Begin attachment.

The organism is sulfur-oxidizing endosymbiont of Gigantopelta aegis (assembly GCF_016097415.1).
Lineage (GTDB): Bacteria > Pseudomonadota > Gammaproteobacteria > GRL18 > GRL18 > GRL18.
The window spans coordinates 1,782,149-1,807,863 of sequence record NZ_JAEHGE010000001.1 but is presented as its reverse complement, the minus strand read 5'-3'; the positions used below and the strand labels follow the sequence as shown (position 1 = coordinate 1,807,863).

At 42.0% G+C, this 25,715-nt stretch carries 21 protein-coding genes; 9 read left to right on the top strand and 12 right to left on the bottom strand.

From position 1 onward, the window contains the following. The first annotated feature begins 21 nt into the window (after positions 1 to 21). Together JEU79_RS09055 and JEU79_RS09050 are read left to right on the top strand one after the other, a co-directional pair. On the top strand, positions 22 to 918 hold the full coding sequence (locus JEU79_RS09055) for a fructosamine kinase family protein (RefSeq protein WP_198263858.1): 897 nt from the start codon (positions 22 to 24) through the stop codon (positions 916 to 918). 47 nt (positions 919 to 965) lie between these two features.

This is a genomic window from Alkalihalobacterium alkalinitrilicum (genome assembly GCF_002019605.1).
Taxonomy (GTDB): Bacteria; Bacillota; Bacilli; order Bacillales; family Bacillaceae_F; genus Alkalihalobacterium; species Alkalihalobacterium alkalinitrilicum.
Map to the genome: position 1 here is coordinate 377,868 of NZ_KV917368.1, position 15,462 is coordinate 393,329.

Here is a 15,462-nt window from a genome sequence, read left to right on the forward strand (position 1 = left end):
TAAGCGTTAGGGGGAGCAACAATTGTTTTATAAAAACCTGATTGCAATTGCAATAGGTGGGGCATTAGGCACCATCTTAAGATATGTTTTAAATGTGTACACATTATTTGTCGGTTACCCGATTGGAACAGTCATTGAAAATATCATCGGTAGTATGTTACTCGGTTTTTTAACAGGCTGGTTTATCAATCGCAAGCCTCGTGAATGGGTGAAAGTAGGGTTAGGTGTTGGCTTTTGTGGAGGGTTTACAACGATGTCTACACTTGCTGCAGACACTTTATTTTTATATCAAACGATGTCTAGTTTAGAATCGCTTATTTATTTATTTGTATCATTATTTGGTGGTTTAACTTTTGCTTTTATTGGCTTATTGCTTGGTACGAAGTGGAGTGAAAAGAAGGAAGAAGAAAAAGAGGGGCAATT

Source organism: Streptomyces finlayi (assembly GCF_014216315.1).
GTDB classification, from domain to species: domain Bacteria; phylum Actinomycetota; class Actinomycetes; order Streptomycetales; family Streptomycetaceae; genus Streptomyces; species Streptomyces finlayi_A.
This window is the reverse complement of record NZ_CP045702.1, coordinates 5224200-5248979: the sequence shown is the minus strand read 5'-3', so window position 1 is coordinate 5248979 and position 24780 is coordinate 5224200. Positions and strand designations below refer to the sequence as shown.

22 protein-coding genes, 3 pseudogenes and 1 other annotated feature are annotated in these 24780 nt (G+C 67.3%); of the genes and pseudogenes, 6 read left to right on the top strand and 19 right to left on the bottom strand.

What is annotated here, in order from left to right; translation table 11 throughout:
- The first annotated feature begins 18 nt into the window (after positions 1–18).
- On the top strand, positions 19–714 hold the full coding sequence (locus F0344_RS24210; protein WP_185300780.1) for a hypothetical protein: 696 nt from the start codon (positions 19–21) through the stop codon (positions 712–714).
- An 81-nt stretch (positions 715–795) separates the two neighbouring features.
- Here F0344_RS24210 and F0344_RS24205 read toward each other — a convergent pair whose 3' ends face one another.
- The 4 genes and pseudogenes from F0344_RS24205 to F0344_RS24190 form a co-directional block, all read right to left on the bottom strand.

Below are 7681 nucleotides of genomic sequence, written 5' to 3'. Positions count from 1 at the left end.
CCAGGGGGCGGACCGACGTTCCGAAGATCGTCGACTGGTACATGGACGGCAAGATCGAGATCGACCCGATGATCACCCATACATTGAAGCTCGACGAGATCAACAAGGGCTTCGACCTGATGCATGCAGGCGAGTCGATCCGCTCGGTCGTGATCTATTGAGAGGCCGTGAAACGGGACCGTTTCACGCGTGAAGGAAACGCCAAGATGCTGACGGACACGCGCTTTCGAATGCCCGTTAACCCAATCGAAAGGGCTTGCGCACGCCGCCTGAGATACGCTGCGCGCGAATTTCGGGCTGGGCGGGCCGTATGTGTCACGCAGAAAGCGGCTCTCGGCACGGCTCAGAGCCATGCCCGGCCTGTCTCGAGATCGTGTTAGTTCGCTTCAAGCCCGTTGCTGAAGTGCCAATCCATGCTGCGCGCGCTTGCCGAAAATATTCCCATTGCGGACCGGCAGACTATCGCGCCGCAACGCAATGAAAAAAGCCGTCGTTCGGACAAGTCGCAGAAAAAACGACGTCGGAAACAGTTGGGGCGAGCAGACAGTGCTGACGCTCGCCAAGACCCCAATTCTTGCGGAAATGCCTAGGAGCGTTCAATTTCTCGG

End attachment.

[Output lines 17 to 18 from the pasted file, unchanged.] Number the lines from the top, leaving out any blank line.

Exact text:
- On the top strand, positions 19–714 hold the full coding sequence (locus F0344_RS24210; protein WP_185300780.1) for a hypothetical protein: 696 nt from the start codon (positions 19–21) through the stop codon (positions 712–714).
- An 81-nt stretch (positions 715–795) separates the two neighbouring features.